Skip to Main Content
Home >> Blogs >> US Capitol Christmas Tree and its Big Star Arrives in Washington, D.C.
Blog

US Capitol Christmas Tree and its Big Star Arrives in Washington, D.C.

Robert Hudson Westover, U.S. Forest Service, Washington D.C.
November 27, 2017 at 3:30pm

A picture of a large star that will be placed on top of the Capitol Christmas Tree.

High maintenance star. The U.S. Capitol Christmas Tree is from the Kootenai National Forest this year and will be adorned by perhaps one of the largest stars ever built for a live tree. It will be a challenge to install the five-foot, 90-pound star atop the tree, according to experts. (Photo credit: Robert Westover, U.S. Forest Service.)

For many in the D.C. area, the arrival of the towering Capitol Christmas Tree means the holiday season has begun. Every year local residents and tourists from all over the country, as well as delegations from the state that provides the tree, come to view the official lighting of what is fondly referred to as “the people’s tree” on the West Lawn of Capitol Hill.

Since 1970 the U.S. Forest Service has provided the national Capitol Christmas Tree, and every year it’s different and exciting in literally thousands of ways. This year’s tree, a 79-foot Engelmann spruce cut from the Kootenai National Forest in Montana, will be adorned with thousands of ornaments handmade by the children on Montana.

The tree called Beauty of the Big Sky began its cross country sojourn in early November and has made 30 stops at towns and cities along the way including the states of North Dakota, Minnesota, and Kentucky.

And in a first, the tree will have a star built in the same state. In August, organizers reached out to The Washington Companies, a Missoula-based conglomerate that includes Montana Rail Link, mining company Montana Resources, and environmental remediation business Envirocon.

The firm drew up plans for an eight-pointed star that would pay homage to Montana, including features such as a copper frame and the state flower, a bitterroot, at the center. The actual fabrication of the star took place at a shop in Belgrade, Split Mountain Metals, which spent three weeks and more than 1,000 man-hours constructing the five-foot, ninety-pound tree topper—possibly one of the biggest stars ever made for a live Christmas tree.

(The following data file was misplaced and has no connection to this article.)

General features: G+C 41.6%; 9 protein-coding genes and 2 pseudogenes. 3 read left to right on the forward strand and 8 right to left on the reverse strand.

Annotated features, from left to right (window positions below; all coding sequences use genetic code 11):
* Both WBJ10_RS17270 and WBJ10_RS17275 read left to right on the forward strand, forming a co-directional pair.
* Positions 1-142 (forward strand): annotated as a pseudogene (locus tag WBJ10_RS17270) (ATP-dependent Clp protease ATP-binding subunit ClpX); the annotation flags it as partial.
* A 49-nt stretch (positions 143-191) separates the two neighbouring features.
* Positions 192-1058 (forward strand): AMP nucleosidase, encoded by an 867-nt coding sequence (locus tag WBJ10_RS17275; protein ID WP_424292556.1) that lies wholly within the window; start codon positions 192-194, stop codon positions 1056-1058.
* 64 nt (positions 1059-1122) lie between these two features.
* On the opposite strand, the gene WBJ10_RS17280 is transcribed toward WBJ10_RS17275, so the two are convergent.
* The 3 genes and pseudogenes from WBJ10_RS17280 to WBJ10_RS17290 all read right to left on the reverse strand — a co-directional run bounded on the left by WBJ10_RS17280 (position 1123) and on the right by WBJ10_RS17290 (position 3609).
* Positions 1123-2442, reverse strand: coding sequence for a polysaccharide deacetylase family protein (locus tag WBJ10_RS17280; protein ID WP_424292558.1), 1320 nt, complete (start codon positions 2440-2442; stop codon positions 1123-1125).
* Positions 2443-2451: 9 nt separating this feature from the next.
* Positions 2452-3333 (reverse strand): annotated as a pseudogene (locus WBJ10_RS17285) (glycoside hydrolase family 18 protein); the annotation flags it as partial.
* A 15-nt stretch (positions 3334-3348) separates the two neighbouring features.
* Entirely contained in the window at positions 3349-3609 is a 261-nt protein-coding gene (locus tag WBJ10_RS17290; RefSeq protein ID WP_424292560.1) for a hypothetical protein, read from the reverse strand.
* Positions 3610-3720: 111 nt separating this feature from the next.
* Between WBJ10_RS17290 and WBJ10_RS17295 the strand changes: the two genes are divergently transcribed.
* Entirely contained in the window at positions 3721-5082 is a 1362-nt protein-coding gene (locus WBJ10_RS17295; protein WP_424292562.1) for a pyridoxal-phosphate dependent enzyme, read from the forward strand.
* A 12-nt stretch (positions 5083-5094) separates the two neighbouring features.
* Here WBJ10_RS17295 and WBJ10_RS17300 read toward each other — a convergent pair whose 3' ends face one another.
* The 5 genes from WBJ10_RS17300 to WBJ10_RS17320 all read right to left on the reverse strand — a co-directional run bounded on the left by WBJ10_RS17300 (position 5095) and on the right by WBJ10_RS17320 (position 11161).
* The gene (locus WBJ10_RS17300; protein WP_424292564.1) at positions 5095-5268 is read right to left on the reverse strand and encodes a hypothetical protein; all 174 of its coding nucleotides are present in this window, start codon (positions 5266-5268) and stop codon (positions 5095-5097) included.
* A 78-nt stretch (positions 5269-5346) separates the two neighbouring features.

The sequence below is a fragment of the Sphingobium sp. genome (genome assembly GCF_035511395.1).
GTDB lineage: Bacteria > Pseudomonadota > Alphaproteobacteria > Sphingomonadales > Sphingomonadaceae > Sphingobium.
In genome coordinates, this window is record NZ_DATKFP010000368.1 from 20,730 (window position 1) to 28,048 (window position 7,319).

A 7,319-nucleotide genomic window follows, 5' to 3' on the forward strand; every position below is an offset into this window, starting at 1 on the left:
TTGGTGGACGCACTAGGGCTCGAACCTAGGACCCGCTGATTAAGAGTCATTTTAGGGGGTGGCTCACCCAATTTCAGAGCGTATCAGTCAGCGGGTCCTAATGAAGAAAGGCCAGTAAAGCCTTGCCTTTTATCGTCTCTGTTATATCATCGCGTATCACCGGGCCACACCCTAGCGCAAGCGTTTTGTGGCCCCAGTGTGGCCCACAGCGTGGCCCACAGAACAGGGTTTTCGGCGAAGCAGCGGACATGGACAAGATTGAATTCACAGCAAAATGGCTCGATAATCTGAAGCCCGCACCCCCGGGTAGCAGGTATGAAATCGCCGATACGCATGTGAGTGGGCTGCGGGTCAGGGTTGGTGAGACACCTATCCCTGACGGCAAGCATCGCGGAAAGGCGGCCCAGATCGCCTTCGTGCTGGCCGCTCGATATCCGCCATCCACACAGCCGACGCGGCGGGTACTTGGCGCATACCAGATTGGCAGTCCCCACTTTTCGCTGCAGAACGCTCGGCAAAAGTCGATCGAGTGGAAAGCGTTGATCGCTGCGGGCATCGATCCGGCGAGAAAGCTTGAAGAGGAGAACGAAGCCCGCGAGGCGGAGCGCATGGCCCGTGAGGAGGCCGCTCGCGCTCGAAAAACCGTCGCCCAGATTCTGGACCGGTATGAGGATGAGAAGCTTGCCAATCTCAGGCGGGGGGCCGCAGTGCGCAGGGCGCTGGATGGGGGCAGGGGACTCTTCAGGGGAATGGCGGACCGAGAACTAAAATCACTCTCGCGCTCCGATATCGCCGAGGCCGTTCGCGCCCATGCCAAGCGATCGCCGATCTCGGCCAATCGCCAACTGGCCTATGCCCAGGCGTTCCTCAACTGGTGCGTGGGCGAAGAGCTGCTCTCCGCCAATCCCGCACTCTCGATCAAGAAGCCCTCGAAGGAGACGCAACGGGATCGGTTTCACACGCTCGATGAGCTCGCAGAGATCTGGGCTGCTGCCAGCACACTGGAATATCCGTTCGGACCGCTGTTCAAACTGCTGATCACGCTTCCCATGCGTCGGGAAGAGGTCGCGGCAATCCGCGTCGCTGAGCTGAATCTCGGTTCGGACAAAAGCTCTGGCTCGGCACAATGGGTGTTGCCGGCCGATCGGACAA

A picture of the Captiol Christmas Tree on the truck that delivered it from Montana.

After a journey of over 3,000 miles, the massive 79-foot U.S. Capitol Christmas Tree is parked on ThirdStreet in D.C. before being installed on the West Lawn of Capitol Hill. (Photo credit: Robert Westover, U.S. Forest Service.)

It’s so large that it will be challenge to install it. However, according to Capitol Grounds Superintendent Ted Bechtol, for the Architect of the Capitol this presents an exciting challenge. Because Beauty of the Sky has a split top, installing the massive star might not be too great a problem to overcome.

The official tree lighting will be hosted by the Architect of the Capitol with members of the Montana Congressional Delegation speaking as well as USDA Secretary Sonny Perdue. Speaker of the House Paul Ryan presides over the ceremony, which will begin at 5:00 p.m. on Wednesday, December 6th on the West Lawn of the Capitol.

As is the tradition, a child from the home state will flip the switch to illumine the tree. Ridley Brandmayr, an 11-year-old Bozeman boy who lost the fingers of his right hand in an accident this summer, has been chosen by Montana Sen. Jon Tester to light the U.S. Capitol Christmas tree at the outdoor ceremony.

A picture of the Capitol Christmas Tree being lifted off the truck.

A great deal of expertise is required to safely position the U.S. Capitol Christmas Tree in place. The next stop for the dangling colossus will be the West Lawn. (Photo credit: Robert Westover, U.S. Forest Service.)

The tradition of a U.S. Capitol Christmas tree dates to the 1960s. In 1964, a 24-foot Douglas fir was bought for $700 from a nursery in Birdsboro, Pennsylvania, and placed on the West Front lawn. That tree died after a severe storm and root damage, but the tradition of a tree on the Capitol grounds continued with the USDA Forest Service providing a tree from one of its forests.

Tags:
Skip to Main Content
Jump to Top of Page